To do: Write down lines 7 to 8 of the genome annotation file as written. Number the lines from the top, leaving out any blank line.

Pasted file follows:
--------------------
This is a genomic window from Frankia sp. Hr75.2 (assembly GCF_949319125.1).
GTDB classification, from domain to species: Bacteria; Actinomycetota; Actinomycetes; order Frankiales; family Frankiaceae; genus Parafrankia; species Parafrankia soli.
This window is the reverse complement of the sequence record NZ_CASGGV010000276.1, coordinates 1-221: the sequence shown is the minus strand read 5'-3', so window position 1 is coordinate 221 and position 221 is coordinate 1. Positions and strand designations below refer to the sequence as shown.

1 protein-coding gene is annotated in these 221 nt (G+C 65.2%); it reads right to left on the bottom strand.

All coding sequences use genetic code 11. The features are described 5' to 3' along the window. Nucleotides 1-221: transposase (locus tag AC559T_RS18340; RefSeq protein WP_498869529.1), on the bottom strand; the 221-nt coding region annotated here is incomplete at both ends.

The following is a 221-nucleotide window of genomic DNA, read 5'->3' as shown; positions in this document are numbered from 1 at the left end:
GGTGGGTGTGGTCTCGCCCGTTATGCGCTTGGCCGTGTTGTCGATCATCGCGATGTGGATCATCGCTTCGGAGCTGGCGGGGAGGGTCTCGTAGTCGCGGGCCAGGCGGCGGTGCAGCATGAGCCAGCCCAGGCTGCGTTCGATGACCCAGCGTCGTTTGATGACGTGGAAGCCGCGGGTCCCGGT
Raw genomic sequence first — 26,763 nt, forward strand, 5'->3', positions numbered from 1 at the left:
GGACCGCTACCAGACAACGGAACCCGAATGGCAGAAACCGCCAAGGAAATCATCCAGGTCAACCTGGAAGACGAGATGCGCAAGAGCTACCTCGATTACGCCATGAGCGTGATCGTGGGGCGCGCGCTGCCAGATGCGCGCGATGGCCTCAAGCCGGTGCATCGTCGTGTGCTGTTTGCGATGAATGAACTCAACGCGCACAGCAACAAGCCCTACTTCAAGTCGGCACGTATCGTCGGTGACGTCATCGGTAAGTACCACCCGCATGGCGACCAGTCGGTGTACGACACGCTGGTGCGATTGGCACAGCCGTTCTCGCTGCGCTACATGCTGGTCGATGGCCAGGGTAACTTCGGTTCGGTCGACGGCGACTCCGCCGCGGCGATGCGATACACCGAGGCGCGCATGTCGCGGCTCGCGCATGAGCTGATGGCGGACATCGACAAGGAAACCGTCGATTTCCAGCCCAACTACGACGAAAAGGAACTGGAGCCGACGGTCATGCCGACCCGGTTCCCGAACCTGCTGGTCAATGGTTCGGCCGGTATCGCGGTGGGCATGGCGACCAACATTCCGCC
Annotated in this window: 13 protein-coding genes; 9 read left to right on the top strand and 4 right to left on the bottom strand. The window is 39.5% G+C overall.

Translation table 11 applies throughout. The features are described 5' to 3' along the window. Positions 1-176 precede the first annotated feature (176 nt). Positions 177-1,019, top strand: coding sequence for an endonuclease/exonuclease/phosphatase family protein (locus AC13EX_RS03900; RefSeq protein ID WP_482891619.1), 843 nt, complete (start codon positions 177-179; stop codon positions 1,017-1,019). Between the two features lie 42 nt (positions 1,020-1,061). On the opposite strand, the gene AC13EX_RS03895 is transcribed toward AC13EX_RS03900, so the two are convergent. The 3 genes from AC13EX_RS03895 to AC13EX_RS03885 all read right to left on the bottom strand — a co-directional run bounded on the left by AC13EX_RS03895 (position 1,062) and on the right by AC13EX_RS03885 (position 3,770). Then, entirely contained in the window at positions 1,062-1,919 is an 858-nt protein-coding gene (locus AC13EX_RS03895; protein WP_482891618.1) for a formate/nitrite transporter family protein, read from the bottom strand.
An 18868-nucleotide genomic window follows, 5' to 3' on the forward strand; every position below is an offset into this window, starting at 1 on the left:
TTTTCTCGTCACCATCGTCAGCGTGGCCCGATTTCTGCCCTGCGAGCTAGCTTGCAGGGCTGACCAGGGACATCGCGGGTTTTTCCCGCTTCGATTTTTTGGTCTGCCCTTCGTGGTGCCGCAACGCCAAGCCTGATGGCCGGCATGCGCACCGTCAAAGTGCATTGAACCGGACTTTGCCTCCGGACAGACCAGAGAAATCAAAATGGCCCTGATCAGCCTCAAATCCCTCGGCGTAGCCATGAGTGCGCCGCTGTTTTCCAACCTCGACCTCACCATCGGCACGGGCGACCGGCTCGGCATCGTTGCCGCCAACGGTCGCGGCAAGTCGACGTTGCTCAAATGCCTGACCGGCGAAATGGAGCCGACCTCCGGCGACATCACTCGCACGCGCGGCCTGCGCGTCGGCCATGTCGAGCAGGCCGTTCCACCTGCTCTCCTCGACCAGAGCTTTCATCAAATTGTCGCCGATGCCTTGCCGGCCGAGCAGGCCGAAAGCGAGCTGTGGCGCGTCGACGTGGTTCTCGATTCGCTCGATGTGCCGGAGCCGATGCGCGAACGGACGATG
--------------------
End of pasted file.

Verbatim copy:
GGTGGGTGTGGTCTCGCCCGTTATGCGCTTGGCCGTGTTGTCGATCATCGCGATGTGGATCATCGCTTCGGAGCTGGCGGGGAGGGTCTCGTAGTCGCGGGCCAGGCGGCGGTGCAGCATGAGCCAGCCCAGGCTGCGTTCGATGACCCAGCGTCGTTTGATGACGTGGAAGCCGCGGGTCCCGGT
Raw genomic sequence first — 26,763 nt, forward strand, 5'->3', positions numbered from 1 at the left: